Lakshmi Iyengar, a lawyer from the city said Section 144 is mainly implemented so that voters can think clearly whom to vote for in the 48-hour period before the elections day. “This time period is crucial so that voters are not persuaded by campaigns of a political party right till the end, and can step aside and think for themselves,” she said.

Keeping an eye on violations: NGO files

Members of Law and Policy Research Institution said that they received a response from the police commissioner, but no action has been taken.

Members of Law and Policy Research Institution (LAPRI) have filed 28 complaints with the Election Commission of India and various Chief Electoral Officers (CEOs) regarding electoral violations.

Murtuza Ali Baig, an advocate, said, “We’re constantly monitoring and reporting any breaches of the Model Code of Conduct (MCC) and Representation of the People Act (RPA). The ECI’s failure to address these violations undermines democracy and must be urgently looked at.”

On the eve of polling day in Karnataka’s Dakshin Kannada, Law and Policy Research Institution addressed media persons about the ECI’s failure to address the violation of the Model Code of Conduct (MCC) and Representation of the People Act (RPA) by political parties, especially Bharatiya Janata Party (BJP)- the ruling party.

The members of LAPRI mentioned that they are first in Karnataka, and second in India to file a police complaint against Prime Minister Narendra Modi.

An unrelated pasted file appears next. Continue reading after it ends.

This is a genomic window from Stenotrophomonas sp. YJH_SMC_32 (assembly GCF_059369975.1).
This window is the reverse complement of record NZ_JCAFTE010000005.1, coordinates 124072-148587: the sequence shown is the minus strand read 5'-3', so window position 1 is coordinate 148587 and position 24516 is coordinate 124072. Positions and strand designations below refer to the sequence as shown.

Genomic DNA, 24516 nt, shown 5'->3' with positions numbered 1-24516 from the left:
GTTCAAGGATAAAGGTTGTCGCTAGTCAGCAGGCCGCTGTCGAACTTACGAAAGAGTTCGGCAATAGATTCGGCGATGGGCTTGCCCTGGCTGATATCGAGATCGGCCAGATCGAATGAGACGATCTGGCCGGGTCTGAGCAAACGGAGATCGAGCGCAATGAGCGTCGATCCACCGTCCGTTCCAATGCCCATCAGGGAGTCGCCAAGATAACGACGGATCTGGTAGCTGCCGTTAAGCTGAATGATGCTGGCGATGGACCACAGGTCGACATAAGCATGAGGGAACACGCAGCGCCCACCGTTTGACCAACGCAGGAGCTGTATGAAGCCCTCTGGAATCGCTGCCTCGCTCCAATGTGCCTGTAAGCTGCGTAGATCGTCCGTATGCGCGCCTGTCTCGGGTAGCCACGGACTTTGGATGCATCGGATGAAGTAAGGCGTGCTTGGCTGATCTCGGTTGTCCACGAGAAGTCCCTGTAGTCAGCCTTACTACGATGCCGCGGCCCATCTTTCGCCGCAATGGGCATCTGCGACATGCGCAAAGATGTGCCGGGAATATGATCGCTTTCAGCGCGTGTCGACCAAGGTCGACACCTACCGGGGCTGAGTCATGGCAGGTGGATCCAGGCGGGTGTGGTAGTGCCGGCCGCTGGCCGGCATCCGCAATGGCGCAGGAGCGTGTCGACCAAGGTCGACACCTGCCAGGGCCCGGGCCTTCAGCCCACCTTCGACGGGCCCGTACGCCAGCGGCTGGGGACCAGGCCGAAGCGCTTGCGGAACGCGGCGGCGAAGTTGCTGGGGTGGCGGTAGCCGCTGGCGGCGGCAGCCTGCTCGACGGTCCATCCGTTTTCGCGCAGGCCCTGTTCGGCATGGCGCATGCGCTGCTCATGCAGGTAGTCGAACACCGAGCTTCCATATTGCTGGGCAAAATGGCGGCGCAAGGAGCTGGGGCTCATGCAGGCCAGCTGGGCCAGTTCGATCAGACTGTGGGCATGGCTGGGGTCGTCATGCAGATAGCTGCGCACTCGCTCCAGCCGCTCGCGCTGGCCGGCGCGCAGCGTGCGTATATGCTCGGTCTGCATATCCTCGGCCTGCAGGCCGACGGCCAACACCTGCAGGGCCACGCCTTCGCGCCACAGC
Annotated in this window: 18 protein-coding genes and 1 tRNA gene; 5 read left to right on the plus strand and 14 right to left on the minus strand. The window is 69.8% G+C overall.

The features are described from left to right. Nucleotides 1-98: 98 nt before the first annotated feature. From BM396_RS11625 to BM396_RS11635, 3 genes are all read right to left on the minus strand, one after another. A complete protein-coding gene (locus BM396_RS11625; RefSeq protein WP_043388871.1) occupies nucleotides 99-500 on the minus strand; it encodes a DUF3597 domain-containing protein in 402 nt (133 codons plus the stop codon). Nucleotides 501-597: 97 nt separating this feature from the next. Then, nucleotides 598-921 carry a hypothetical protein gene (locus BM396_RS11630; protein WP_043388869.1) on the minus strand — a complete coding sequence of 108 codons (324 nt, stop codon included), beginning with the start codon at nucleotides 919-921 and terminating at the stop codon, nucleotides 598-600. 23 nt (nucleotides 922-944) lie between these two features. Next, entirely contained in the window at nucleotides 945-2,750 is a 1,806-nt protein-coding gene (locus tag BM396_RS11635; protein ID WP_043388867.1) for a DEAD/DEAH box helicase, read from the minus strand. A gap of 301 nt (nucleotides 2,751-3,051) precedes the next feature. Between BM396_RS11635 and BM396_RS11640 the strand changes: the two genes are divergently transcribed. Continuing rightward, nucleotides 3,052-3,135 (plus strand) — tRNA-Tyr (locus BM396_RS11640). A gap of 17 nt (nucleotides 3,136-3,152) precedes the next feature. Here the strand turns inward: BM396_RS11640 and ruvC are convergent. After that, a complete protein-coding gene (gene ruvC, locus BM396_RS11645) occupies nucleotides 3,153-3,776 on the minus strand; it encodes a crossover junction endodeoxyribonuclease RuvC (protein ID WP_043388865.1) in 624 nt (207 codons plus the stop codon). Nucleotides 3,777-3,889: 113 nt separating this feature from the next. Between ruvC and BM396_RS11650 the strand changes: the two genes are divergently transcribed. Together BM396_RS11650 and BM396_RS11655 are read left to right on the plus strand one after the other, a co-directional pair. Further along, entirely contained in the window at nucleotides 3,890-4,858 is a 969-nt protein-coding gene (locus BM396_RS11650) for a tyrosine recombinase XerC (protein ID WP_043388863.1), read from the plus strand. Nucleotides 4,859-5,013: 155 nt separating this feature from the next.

BT Venkatesh, lawyer and former state public prosecutor, said, “The MCC and RPA are vital for fair elections, yet political parties often flout these guidelines with impunity. The ECI’s inaction erodes public trust and jeopardizes the electoral process,”

If the ECI doesn’t act, LAPRI is prepared to take the matter privately to the magistrate court to uphold democratic principles, he added.

The members spoke about how the current government’s control over key institutions like the Election Commission of India (ECI), Central Bureau of Investigation (CBI), Enforcement Directorate (ED), and to some extent, the judiciary, has led to its ineffectiveness. Akhila Vidhyasandra, practicing lawyer, said, “If this government is re-elected, it could lead to the collapse of the Indian democratic system. We, as citizens, need to wake up and take action to preserve our democratic rights and the integrity of our institutions.”

She added, “LAPRI is actively filing complaints with the ECI and urging for swift action against violations of the Model Code of Conduct and the Representation of the People Act. The public’s awareness of these issues is crucial, and we’re working with other forums and NGOs such as Anhad, ReachLawyer, and Vimochana, to reach rural areas where violations occur often.”

BJP candidate from Bengaluru South constituency Tejasvi Surya violated the Model Code of Conduct (MCC).

Jadiyappa Gedlagatti, Senior Assistant Director (media department) at the Election Commission office said that many private organizations have submitted complaints to the Bangalore Bruhat Mahanagara Palike (BBMP) Divisional Engineer Officer (DEO) office. “The DEO office has sent several complaints to the head office. The DEO will initiate a case against politicians based on evidence, leading to court proceedings,” he said.

Murtuza Ali Baig criticized the ECI’s lack of response to repeated complaints, highlighting the impact of ongoing violations on elections.   

Contributed by: Amisha Mohite, Arunima Pal, Ishika Sharma, Vandana Batra, K. Nitika Shivani, Mansi Jagani